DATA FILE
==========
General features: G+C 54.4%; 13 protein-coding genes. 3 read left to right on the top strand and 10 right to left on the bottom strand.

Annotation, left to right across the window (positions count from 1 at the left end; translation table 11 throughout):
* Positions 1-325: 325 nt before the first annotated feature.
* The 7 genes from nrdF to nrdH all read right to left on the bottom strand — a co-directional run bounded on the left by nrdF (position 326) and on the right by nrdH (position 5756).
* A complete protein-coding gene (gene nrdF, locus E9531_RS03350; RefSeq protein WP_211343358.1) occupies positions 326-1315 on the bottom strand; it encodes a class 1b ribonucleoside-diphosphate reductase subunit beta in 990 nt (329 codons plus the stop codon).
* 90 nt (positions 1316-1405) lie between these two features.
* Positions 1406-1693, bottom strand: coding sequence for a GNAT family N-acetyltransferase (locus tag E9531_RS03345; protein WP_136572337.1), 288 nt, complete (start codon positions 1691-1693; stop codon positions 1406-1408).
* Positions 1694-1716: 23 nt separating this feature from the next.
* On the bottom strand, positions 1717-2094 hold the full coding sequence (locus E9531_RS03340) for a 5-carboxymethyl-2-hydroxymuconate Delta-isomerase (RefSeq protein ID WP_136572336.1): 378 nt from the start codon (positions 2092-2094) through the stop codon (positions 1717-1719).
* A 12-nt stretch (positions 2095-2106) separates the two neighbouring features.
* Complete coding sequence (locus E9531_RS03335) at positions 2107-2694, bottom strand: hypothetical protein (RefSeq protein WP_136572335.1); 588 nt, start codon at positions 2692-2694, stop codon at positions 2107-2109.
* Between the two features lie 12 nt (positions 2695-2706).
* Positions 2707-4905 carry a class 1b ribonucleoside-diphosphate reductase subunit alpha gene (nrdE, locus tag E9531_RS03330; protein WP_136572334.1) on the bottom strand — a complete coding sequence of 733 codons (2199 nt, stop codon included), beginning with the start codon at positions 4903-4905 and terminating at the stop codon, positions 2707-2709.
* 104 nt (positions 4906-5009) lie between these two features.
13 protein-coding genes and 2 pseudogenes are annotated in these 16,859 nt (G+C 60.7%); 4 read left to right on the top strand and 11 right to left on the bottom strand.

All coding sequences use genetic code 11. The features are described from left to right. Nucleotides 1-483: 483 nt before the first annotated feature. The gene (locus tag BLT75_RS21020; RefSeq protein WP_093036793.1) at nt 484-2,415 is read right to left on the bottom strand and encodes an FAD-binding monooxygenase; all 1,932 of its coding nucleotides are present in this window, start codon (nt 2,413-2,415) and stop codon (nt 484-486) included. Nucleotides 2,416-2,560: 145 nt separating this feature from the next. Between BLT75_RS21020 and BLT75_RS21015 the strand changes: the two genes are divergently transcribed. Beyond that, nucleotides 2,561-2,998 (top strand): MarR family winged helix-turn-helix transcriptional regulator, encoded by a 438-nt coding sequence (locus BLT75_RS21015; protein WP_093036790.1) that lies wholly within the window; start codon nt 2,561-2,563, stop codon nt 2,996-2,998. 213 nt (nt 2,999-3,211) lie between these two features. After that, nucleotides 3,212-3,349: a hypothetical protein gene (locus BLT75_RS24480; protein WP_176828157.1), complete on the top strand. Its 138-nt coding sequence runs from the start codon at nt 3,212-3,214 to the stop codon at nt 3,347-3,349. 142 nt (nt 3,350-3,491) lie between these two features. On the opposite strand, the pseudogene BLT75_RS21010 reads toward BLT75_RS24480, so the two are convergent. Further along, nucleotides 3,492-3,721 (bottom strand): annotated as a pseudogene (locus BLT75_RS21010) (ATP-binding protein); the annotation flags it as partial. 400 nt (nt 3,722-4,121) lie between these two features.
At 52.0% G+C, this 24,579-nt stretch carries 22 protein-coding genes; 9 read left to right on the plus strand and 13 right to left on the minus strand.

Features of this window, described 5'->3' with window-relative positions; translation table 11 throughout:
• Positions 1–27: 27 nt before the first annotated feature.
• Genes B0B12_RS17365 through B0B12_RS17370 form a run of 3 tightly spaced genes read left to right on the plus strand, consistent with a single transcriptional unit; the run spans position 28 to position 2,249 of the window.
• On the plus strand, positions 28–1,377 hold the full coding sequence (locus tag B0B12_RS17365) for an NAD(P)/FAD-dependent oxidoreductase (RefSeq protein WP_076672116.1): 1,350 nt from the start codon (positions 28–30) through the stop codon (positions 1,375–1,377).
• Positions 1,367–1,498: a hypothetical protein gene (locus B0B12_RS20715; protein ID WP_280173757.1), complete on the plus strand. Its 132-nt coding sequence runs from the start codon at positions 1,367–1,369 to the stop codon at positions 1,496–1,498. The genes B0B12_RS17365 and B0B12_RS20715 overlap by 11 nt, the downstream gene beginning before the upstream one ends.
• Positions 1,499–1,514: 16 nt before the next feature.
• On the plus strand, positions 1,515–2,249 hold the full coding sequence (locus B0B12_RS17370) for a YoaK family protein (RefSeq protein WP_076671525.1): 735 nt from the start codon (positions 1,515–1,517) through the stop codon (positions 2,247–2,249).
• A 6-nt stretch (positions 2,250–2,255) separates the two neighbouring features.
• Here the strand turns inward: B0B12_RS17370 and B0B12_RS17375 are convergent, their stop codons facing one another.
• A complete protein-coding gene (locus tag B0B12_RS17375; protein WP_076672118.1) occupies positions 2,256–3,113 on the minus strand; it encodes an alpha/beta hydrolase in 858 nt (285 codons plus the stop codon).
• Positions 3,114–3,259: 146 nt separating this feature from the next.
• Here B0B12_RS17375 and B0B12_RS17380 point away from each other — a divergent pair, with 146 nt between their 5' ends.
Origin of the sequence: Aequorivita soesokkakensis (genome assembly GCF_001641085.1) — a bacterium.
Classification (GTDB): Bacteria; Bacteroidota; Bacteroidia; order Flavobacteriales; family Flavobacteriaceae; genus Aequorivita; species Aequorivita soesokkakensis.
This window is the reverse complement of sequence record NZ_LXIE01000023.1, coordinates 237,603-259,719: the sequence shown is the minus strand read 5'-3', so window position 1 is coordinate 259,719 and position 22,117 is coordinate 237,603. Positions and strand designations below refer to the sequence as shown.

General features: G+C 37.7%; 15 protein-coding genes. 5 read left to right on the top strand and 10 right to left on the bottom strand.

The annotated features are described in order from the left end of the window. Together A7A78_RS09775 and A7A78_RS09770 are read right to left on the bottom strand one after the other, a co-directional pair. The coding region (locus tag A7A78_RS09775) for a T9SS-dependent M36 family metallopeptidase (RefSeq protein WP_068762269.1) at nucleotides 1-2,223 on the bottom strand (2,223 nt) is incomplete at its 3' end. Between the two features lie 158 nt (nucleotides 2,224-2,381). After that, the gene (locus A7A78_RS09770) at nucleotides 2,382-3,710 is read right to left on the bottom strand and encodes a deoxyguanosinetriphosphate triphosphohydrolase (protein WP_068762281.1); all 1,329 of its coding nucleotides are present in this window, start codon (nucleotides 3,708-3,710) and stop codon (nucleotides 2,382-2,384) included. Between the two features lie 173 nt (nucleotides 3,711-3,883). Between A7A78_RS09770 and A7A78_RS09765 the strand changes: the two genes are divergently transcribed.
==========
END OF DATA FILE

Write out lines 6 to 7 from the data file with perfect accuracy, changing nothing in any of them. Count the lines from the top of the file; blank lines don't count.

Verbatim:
* 90 nt (positions 1316-1405) lie between these two features.
* Positions 1406-1693, bottom strand: coding sequence for a GNAT family N-acetyltransferase (locus tag E9531_RS03345; protein WP_136572337.1), 288 nt, complete (start codon positions 1691-1693; stop codon positions 1406-1408).